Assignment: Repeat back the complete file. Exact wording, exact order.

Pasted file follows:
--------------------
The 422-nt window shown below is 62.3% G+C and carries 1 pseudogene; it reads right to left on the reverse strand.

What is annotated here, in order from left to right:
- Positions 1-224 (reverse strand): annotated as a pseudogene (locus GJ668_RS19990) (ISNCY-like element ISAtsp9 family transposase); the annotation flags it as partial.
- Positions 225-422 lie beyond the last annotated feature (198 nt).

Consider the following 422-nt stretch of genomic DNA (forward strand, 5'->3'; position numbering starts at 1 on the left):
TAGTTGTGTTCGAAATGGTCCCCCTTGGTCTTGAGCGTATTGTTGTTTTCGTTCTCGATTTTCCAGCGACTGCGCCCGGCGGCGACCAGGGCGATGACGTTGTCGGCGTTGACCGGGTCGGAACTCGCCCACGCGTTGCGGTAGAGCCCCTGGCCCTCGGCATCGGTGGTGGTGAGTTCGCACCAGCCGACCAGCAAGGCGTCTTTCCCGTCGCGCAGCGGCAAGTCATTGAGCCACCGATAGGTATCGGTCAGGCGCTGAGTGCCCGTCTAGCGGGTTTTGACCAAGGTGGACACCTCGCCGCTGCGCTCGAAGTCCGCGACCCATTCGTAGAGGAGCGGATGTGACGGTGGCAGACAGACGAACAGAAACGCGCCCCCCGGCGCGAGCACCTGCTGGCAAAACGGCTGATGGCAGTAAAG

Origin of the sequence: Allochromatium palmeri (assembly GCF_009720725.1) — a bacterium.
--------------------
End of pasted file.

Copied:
The 422-nt window shown below is 62.3% G+C and carries 1 pseudogene; it reads right to left on the reverse strand.

What is annotated here, in order from left to right:
- Positions 1-224 (reverse strand): annotated as a pseudogene (locus GJ668_RS19990) (ISNCY-like element ISAtsp9 family transposase); the annotation flags it as partial.
- Positions 225-422 lie beyond the last annotated feature (198 nt).

Consider the following 422-nt stretch of genomic DNA (forward strand, 5'->3'; position numbering starts at 1 on the left):
TAGTTGTGTTCGAAATGGTCCCCCTTGGTCTTGAGCGTATTGTTGTTTTCGTTCTCGATTTTCCAGCGACTGCGCCCGGCGGCGACCAGGGCGATGACGTTGTCGGCGTTGACCGGGTCGGAACTCGCCCACGCGTTGCGGTAGAGCCCCTGGCCCTCGGCATCGGTGGTGGTGAGTTCGCACCAGCCGACCAGCAAGGCGTCTTTCCCGTCGCGCAGCGGCAAGTCATTGAGCCACCGATAGGTATCGGTCAGGCGCTGAGTGCCCGTCTAGCGGGTTTTGACCAAGGTGGACACCTCGCCGCTGCGCTCGAAGTCCGCGACCCATTCGTAGAGGAGCGGATGTGACGGTGGCAGACAGACGAACAGAAACGCGCCCCCCGGCGCGAGCACCTGCTGGCAAAACGGCTGATGGCAGTAAAG

Origin of the sequence: Allochromatium palmeri (assembly GCF_009720725.1) — a bacterium.